In the mid-1980’s Sisters in Crime’s (SINC) was formed by the well-known mystery writer Sara Paretsky and a small group of her female colleagues. SINC’s mission was to help achieve equality for women writers in the genre, and to combat the growing tendency in mystery fiction to portray graphic sadism against women.
With regard to gender equality, it became clear that a stumbling block to success for female writers was getting books reviewed by national and local media. Paretsky had done the math: men’s mysteries were being reviewed seven times more often than women’s. And reviews are what generate “buzz,” which jump- starts sales, which convert to national success. Hence, SINC created The Monitoring Project to chart the annual percentage of reviews of women mystery writers as compared to men. Each year the committee chooses the same sites for monitoring and analysis: major national newspapers, local newspapers, pre-publication review magazines, and last year for the first time, on-line book reviewers.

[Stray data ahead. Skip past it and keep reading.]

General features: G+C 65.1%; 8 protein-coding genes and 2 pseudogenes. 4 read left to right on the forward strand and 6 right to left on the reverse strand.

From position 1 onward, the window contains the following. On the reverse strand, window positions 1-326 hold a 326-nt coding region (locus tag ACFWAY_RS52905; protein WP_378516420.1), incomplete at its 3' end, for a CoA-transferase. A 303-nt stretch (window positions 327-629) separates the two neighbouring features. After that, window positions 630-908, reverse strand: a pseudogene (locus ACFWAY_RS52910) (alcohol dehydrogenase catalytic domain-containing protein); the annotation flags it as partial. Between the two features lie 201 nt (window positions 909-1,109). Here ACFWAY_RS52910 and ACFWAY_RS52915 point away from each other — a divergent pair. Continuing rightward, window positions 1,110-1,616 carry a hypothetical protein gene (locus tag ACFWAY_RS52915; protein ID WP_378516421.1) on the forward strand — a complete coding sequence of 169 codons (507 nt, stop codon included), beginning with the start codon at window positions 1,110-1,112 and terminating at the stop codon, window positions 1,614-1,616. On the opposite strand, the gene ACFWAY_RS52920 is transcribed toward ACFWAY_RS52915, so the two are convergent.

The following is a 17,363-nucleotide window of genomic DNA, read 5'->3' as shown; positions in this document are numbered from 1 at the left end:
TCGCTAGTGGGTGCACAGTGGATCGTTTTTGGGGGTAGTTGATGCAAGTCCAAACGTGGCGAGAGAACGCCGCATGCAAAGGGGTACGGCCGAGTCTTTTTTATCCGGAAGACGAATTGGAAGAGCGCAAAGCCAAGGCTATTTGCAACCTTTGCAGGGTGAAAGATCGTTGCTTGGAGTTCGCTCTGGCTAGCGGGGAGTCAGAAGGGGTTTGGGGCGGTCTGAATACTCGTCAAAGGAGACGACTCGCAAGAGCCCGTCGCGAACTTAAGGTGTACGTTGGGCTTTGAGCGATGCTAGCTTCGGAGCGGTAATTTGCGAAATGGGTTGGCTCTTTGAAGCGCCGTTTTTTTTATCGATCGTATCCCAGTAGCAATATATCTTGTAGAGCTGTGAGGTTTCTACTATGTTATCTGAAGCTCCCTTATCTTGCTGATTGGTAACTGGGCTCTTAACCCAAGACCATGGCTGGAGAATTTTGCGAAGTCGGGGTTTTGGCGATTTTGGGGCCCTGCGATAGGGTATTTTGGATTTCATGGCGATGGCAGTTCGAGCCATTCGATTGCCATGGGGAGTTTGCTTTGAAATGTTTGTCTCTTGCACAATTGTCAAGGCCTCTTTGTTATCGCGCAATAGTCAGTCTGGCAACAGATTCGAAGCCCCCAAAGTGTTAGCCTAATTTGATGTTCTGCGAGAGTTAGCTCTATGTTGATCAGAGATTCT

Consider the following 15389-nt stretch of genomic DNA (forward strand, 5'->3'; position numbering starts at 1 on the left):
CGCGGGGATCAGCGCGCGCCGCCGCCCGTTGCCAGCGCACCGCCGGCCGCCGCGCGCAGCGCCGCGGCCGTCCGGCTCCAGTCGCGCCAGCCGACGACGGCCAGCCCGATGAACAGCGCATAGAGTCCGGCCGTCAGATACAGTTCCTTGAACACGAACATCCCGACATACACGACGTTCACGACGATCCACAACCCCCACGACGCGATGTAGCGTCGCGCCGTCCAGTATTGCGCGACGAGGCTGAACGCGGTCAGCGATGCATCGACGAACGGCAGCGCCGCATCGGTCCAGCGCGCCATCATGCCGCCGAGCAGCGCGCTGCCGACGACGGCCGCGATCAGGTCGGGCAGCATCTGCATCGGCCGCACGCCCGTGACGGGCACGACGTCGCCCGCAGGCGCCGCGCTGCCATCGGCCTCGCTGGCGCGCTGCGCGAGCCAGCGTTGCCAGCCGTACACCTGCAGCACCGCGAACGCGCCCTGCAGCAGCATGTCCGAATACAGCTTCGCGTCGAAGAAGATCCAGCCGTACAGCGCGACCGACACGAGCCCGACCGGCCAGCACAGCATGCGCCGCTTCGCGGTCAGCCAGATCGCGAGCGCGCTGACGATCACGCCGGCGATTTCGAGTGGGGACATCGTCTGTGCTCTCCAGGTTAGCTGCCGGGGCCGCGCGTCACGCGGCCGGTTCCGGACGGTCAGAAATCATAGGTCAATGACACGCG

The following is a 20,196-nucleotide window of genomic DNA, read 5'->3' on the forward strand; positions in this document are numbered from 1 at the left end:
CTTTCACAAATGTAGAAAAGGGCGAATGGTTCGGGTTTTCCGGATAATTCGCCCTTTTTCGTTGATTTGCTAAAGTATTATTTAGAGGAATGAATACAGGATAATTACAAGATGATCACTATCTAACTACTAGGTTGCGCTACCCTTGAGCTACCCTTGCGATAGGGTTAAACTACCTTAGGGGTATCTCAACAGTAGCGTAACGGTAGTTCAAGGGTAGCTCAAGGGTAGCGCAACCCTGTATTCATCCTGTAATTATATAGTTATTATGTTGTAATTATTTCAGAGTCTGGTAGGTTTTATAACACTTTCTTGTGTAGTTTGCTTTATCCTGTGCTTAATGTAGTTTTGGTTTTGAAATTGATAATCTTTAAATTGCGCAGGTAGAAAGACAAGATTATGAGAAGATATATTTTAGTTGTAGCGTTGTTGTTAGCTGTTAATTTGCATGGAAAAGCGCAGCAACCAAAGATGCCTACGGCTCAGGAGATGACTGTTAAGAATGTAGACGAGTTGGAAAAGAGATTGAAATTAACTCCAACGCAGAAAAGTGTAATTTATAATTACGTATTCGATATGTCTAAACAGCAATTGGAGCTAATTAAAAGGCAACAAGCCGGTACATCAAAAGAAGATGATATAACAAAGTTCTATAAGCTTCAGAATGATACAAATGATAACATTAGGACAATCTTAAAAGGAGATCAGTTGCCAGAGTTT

For 2012 the results were mixed. There was a modest increase in newspaper reviews of mysteries by women with The New York Times showing the largest increase, rising from 34% to 41%. However, the overall number of book reviews appearing in the Times, the Post, and other newspapers dropped by just more than 10%: in other words, since newspapers are reviewing smaller numbers of books, fewer women writers are getting noticed even though they gained in the percentage share of reviews. Similar results were reported from the other the other venues except for the on-line reviews. Even though the readership on-line, including blogs, is far smaller than that of newspapers, women mystery writers were reviewed more often than men.
Getting books reviewed is an arduous process, and oftentimes an unsuccessful one. The number of books reviewed is declining, as noted above, at the same time that the number of submissions is growing. While we applaud SINC and its Monitoring Project, for a small publisher such as Fuze, which produces books by both female and male writers, the real issue isn’t the gender of a writer so much as her or his level of renown. How many unknown writers from new presses receive reviews? When a promising review can lift the author, and our small press into the national spotlight, we continue to hope that it will be the quality of the book and not the “familiarity” of the author or the publishing company that will command the reviewers’ attention.
To read the entire article with the comprehensive analysis of each venue, go to www.fuzepublishing.com and click on SINC Monitoring Project.